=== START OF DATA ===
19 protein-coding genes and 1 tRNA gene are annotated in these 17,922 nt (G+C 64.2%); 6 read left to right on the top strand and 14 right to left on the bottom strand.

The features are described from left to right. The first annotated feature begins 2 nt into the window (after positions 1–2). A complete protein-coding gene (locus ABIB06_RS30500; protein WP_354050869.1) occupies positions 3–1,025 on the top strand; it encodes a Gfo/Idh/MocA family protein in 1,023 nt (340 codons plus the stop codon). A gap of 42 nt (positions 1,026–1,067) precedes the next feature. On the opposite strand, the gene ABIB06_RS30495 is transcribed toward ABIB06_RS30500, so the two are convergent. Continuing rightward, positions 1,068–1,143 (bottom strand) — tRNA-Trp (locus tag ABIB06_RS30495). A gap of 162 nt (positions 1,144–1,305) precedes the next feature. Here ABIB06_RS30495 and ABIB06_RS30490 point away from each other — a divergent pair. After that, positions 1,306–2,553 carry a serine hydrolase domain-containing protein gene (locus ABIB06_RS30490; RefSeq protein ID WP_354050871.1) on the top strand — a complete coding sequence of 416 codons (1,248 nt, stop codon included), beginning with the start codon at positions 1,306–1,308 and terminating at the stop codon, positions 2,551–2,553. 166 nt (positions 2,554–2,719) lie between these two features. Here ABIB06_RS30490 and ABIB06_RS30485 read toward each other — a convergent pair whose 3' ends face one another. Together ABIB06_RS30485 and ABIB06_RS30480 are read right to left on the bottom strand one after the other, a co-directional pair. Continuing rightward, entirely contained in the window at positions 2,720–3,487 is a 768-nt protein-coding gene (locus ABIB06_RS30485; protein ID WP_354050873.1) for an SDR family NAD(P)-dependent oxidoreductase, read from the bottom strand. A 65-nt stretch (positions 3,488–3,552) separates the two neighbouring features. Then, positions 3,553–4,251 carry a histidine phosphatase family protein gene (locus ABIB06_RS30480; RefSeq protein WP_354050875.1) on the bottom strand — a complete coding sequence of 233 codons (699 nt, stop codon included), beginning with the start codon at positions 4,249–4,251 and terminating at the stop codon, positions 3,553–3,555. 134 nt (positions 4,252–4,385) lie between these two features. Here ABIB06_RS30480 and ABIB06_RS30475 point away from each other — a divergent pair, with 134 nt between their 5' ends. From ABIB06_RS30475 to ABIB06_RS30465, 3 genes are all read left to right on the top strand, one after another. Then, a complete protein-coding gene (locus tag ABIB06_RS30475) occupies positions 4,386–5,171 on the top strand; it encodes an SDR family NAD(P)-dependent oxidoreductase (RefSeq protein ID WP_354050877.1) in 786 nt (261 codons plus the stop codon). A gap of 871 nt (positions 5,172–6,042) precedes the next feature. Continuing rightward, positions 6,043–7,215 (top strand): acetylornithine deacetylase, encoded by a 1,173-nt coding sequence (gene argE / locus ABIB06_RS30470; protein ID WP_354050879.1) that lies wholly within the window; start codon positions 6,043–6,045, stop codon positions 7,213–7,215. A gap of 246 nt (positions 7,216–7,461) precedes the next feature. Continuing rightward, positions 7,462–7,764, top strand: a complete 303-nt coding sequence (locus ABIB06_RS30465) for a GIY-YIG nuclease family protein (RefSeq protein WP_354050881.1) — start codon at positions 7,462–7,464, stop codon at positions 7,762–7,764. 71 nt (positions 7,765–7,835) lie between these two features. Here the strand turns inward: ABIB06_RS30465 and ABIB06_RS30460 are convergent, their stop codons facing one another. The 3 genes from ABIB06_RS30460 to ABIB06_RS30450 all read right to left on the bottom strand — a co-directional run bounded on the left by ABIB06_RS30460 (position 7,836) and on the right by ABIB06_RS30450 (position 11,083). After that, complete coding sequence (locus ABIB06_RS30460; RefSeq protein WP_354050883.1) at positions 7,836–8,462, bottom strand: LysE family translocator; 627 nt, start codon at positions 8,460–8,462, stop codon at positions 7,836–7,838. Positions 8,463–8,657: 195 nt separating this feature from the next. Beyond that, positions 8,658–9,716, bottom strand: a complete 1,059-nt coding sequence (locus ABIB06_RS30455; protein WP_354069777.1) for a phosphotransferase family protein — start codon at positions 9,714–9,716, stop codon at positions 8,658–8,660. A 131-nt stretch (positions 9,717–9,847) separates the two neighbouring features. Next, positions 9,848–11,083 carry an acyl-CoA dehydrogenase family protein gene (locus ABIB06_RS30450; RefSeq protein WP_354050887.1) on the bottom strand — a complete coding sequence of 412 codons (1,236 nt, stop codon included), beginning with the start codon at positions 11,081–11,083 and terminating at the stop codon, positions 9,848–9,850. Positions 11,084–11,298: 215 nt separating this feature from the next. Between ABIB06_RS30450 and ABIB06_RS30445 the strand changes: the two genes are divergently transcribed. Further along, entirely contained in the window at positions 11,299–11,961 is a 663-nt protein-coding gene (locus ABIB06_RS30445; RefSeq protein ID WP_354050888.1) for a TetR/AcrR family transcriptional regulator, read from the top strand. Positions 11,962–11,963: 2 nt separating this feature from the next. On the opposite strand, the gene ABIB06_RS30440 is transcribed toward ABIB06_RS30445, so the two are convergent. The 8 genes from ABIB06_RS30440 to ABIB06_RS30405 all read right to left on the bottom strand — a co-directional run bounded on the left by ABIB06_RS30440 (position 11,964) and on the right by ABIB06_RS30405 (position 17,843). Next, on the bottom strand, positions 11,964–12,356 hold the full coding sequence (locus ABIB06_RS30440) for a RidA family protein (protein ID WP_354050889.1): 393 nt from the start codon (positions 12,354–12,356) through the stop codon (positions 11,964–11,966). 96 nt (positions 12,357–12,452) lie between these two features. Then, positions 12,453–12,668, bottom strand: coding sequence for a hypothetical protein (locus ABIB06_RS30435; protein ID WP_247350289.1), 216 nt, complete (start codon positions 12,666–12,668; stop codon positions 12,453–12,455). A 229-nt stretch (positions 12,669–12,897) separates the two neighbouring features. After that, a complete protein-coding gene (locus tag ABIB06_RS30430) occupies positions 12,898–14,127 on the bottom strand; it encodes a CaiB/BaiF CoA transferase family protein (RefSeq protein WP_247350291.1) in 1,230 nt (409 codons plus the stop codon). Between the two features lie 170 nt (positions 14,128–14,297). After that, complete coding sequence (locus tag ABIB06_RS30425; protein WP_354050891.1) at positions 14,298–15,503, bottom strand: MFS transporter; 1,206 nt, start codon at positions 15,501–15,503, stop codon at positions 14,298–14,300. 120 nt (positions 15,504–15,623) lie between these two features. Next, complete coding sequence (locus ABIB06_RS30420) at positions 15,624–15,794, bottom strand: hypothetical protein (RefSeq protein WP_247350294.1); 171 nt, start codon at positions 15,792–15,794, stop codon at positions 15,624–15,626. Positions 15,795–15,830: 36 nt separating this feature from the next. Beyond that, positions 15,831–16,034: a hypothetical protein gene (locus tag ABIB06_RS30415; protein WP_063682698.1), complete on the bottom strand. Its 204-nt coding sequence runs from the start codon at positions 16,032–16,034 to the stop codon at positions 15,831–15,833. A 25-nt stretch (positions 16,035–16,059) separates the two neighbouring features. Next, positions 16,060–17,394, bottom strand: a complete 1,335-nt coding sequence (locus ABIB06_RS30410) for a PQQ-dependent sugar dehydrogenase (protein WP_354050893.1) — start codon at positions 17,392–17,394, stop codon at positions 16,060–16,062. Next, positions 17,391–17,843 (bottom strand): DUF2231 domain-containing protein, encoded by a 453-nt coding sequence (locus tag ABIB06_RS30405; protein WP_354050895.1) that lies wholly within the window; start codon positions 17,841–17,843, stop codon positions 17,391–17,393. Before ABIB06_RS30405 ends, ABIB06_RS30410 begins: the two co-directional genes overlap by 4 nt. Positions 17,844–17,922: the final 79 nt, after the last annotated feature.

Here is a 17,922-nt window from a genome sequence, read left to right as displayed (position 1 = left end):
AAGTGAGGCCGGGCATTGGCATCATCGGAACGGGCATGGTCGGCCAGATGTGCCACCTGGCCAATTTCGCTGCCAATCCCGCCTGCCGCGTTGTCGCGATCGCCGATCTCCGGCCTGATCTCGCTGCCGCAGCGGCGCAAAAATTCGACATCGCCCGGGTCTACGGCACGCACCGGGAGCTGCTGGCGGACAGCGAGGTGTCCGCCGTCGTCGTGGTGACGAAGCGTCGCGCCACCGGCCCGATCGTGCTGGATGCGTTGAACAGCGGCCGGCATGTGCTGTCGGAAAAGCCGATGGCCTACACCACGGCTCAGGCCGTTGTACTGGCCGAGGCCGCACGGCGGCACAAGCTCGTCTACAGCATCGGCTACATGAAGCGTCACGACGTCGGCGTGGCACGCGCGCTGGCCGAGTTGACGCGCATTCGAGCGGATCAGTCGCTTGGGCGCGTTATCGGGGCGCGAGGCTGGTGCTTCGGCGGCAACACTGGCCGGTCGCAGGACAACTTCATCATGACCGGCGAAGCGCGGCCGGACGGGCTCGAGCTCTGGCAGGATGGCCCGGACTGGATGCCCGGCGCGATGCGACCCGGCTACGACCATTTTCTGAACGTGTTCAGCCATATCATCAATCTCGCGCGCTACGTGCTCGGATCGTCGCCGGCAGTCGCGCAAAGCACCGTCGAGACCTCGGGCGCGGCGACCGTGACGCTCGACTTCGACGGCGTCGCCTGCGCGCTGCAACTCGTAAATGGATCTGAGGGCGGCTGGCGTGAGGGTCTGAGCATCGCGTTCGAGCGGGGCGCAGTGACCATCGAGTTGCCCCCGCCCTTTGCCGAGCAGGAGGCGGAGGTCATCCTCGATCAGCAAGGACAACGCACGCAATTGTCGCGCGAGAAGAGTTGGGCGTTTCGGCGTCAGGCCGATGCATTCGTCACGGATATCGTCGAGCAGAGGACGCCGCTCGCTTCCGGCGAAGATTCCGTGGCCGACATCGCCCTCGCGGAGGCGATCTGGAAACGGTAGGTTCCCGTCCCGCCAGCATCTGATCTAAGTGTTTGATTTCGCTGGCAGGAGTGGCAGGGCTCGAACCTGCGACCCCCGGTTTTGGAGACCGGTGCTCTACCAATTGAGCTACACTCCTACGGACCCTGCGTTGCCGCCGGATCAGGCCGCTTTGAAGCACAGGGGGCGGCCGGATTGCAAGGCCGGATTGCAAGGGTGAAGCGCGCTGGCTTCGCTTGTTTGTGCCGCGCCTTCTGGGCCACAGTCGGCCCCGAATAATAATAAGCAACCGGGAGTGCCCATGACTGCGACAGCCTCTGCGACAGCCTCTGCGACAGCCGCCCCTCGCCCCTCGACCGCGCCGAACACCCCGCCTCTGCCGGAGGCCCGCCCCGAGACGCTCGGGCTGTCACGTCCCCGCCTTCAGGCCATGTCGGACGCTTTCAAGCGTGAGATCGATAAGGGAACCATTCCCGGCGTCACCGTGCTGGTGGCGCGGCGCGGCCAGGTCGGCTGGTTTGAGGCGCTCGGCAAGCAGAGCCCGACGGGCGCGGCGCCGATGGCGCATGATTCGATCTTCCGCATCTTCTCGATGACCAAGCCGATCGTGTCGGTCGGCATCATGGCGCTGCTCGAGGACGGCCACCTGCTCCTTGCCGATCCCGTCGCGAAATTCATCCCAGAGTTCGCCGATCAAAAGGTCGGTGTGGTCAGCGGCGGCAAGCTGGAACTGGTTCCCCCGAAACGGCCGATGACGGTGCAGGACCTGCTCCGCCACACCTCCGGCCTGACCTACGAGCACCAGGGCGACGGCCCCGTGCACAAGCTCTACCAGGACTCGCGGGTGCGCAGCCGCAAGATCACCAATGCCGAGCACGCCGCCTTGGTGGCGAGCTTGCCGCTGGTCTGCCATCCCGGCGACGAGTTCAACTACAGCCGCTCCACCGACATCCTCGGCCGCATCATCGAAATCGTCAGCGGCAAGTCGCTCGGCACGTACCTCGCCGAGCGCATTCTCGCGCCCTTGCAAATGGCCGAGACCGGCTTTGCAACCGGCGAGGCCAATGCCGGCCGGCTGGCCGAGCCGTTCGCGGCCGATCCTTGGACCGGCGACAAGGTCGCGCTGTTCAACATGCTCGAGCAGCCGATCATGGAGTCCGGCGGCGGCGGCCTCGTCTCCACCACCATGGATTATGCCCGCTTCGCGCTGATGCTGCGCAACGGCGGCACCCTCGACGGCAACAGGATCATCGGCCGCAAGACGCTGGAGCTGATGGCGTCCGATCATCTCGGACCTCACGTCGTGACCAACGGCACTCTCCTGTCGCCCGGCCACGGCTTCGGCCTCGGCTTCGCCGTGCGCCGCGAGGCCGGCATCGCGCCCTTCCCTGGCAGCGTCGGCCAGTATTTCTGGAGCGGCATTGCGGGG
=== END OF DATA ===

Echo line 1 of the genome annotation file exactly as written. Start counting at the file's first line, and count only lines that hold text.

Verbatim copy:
19 protein-coding genes and 1 tRNA gene are annotated in these 17,922 nt (G+C 64.2%); 6 read left to right on the top strand and 14 right to left on the bottom strand.